We grant Johnson's motion for leave to proceed without prepayment of costs or fees and dismiss the appeal for lack of a substantial showing of the denial of a constitutional right required by 28 U.S.C. § 2253(c) (2), as amended by the Antiterrorism and Effective Death Penalty Act of 1996, Pub. L. No. 104-132, 110 Stat. 1217 (April 24, 1996).
Case No. 97-6162
The same jury that convicted Kevin Johnson of conspiracy to distribute cocaine powder and/or cocaine base also convicted Chiquita Owens of the same charge. This court affirmed Owens' conviction in an unpublished opinion. See United States v. Gaines, Nos. 94-6408 & 94-6410, 1995 WL 678504 (10th Cir. Nov. 15, 1995).
In her § 2255 petition, Owens argues that (1) her counsel was ineffective; (2) the district court erred in calculating the base offense level when it failed to consider whether the conversion of powder cocaine into crack was foreseeable by Owens (applying § 1B1.3 of the Sentencing Guidelines); and (3) "whether the district court had the authority to depart under their own discretion for the defendant because of mitigating circumstances," Br. of petitioner at 17.
The district court noted that Owens failed to raise the last two issues on direct appeal. In order to circumvent this problem, however, Owens argues that it was ineffective for her appellate counsel to omit these arguments on appeal. Because the district court found the last two arguments to be without merit, it also found there was no ineffective assistance and denied the petition. We affirm.
As part of her ineffectiveness claim, Owens argues that she only agreed to transport powder cocaine and that both trial and appellate attorneys failed to press this distinction to the respective courts. Further, argues Owens, it was not foreseeable that the powder she transported would be "rocked up" into crack.
In the direct appeal of another of the coconspirators involved in this distribution scheme, this court, after reviewing the entire record, stated that "Chiquita Owens occasionally distributed 2.5 kilogram doses of crack cocaine, supplied by Timothy Johnson and helped Chris Scott reach Timothy Johnson to buy drugs when Timothy Johnson did not respond to his pager." United States v. Owens, 70 F.3d 1118, 1123 (10th Cir. 1995). Similarly, in response to Owens' § 2255 petition, the district court stated " [t]he evidence was that the powder cocaine was actually cooked at this defendant's residence and she had knowledge of the conversion to crack cocaine and its subsequent distribution." United States v. Owens, No. CIV-96-2127-C, Order at 2 (W.D.Okla, Apr. 29, 1997).
We have reviewed the transcript of the trial in this matter and find no merit to Owens' contention that she was only involved with powder cocaine or that she could not have reasonably foreseen that the powder she transported would be converted into crack cocaine. The district court also correctly disposed of Owens' claim for relief based on the failure to depart downward from the sentencing guidelines. We therefore affirm the order of the district court for substantially the reasons stated therein.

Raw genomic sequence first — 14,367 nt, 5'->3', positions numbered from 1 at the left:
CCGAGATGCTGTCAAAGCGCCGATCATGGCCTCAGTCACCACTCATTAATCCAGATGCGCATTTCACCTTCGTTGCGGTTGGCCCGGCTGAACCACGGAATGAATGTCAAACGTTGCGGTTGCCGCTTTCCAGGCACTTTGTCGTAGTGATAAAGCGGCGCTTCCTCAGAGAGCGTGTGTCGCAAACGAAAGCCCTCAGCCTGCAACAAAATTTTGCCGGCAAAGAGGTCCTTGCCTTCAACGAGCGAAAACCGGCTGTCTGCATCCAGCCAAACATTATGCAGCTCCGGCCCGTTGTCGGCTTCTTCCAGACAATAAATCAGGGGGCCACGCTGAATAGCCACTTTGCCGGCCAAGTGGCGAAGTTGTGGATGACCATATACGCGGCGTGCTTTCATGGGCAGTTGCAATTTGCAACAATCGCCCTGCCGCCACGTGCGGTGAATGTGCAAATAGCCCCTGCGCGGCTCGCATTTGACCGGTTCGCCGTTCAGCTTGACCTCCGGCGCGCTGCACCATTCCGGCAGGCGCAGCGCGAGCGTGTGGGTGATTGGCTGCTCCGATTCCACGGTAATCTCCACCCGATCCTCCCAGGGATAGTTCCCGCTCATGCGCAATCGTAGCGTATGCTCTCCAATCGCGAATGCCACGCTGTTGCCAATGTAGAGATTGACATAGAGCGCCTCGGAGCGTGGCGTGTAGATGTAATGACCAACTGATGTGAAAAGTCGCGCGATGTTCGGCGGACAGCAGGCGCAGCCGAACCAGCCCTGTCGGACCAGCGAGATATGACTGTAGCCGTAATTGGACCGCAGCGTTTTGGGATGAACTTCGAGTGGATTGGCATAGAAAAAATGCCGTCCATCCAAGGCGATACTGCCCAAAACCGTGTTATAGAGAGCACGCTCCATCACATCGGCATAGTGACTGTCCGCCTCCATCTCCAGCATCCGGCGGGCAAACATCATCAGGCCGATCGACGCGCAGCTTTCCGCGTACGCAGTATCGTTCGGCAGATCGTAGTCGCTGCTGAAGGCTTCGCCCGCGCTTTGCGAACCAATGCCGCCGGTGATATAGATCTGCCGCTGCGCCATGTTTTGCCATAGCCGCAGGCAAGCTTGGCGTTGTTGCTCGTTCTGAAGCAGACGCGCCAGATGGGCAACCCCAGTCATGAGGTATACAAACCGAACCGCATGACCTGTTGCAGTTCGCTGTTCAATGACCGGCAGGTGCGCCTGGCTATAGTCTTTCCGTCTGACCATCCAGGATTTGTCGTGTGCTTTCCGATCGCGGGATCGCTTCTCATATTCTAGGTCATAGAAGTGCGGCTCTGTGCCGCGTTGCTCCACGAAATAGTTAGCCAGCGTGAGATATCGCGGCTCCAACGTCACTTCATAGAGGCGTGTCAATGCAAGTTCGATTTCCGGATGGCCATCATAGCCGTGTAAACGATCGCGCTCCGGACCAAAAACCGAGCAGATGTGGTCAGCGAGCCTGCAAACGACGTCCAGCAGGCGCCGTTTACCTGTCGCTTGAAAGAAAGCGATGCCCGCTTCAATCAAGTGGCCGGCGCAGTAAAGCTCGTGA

This appeal is dismissed for lack of a substantial showing of the denial of a constitutional right required by 28 U.S.C. § 2253(c) (2), as amended by the Antiterrorism and Effective Death Penalty Act of 1996, Pub. L. No. 104-132, 110 Stat. 1214 (April 24, 1996). The mandates in both cases shall issue forthwith.
This order and judgment is not binding precedent, except under the doctrines of law of the case, res judicata, and collateral estoppel. The court generally disfavors the citation of orders and judgments; nevertheless, an order and judgment may be cited under the terms and conditions of 10th Cir. R. 36.3
Further, by the time the opinion in Johnson's direct appeal was issued, the Sentencing Guidelines had been amended to make it clear that the term "cocaine base" means crack cocaine. See U.S. Sentencing Guidelines Manual Amendment 487 to § 2D1.1, effective November 1, 1993
As a subset of this argument, Johnson argues that the court failed to apply Amendment 487 to § 2D1.1 of the Sentencing Guidelines to his case. The court clearly applied this amendment and correctly distinguished between cocaine base ("crack") and other forms of cocaine. The fact that the court concluded that Johnson distributed cocaine base does not mean that the Amendment was not applied
We will accord Johnson the benefit of the doubt and conclude that this issue was raised on direct appeal, however obliquely